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Thread: JPG vs. GIF - Which to Use??????

  1. #1
    Join Date
    May 2006
    Posts
    100

    Red face JPG vs. GIF - Which to Use??????

    Hi Everyone, CowGirl Here!

    I purchased images from clipart.com, some of which came in both jpg and gif format. The gif format has a much smaller file size than the jpg format. Most of these pictures contain many colors and many curvy shapes (they are not images with straight lines and few colors). I had thought that pictures with many colors and curvy lines should be in the jpg format, and pictures with straight lines and few colors should be in the gif format.

    All these images will have to be cropped and then resized to a smaller size.

    I am somewhat confused. Should I use the jpg or gif formats?

    You can see the pictures I am talking about here: http://betohelp.eu/. (This page has pictures with somewhat large file sizes.) The second set of pictures (the tree) is a perfect example - the jpg is 208 KB and the gif is 87 KB.

    Thank you for your time and Big Hugs,

    CowGirl!

  2. #2
    Join Date
    Mar 2006
    Location
    Newcastle NSW Australia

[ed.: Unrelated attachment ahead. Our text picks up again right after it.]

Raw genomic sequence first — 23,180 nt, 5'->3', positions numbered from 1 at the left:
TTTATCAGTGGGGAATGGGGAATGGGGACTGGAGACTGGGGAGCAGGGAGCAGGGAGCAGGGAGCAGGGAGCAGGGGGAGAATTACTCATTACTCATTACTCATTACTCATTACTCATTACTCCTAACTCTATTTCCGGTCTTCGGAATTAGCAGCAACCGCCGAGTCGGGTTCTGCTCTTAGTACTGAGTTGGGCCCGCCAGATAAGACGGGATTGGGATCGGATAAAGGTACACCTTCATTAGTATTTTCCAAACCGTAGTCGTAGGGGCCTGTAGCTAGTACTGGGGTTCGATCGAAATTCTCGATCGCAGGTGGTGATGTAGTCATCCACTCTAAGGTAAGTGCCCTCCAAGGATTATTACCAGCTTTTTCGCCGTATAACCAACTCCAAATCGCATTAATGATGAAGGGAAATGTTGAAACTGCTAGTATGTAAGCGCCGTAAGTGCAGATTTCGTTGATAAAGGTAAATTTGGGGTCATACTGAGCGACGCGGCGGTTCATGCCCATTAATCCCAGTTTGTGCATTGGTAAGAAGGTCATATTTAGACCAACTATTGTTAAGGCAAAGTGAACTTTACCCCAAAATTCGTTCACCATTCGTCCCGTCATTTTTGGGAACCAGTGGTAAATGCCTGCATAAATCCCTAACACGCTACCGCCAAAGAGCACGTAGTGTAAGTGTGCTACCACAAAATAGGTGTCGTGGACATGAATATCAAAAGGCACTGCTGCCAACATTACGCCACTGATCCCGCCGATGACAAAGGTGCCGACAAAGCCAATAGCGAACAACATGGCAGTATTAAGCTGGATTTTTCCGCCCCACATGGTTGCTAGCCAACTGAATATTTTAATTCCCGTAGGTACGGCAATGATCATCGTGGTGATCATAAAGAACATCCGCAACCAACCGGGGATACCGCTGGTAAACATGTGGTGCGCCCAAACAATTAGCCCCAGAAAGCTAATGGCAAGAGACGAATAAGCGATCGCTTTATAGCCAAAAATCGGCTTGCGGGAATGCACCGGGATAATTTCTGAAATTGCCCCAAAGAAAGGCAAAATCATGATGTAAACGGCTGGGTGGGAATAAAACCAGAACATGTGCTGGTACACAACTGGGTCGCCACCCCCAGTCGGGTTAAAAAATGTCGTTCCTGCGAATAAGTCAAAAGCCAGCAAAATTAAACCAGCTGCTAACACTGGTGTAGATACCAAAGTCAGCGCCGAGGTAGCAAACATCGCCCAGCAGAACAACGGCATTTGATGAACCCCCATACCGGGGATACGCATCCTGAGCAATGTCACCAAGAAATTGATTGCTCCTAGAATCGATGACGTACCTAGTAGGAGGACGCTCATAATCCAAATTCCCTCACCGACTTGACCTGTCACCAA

Posts
    4,033
    The graphics on those pages that have both jpg and gif versions are in fact quite simple graphics (less than 256 colours) which would be more suited to the gif version. When using something like Photoshop to optimise graphics, it may be possible to reduce the filesize of the jpg version to less than the gif version without noticable quality loss - sometimes you have to try both formats to see which is the smallest. With PaintShop Pro, I was able to reduce the tree jpg down to 69kB without noticable loss.

    With photographs or more complex graphics, the gif format would not allow the picture quality required.

  3. #3
    Join Date
    Aug 2006
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    1,902
    There are just a few images in there (the clay pots) that are actual photos. Those you probably should leave as jpeg. "lots of curvy shapes" is not the distinction you should be making for jpg vs. gif, its the number of colors in the image, as Centauri says.

    Dave

  4. #4
    Join Date
    Jul 2007
    Posts
    219
    It would be good to point out the advantages of using .gif, however, as they are capable of animations and transparency where .jpg is not.

    If you need a high-color/quality image with transparency, use a .png (or .mng if you also need it to be animated.)
    "...art can lead you to God...if it's not doing that, it's leading you the other way. It's certainly not leading you nowhere."
    Bob Dylan

  5. #5
    Join Date
    Aug 2007
    Location
    London
    Posts
    57
    Hi,

    I would recommend you use .jpg files for photo type images, images which have alot of colour and are complex in apperance.

    .gif is more suitable for simple images such as buttons or titles on a website.

    regards

    p shah - www.dcpweb.co.uk

  6. #6
    Join Date
    May 2006
    Posts
    100
    Dear All,

    Thank you very much for taking the time to help me. Not only did you answer my question, but you also gave me other usefull information.

    My cows and I much appreciate your efforts!

    Big Hugs, CowGirl!!!

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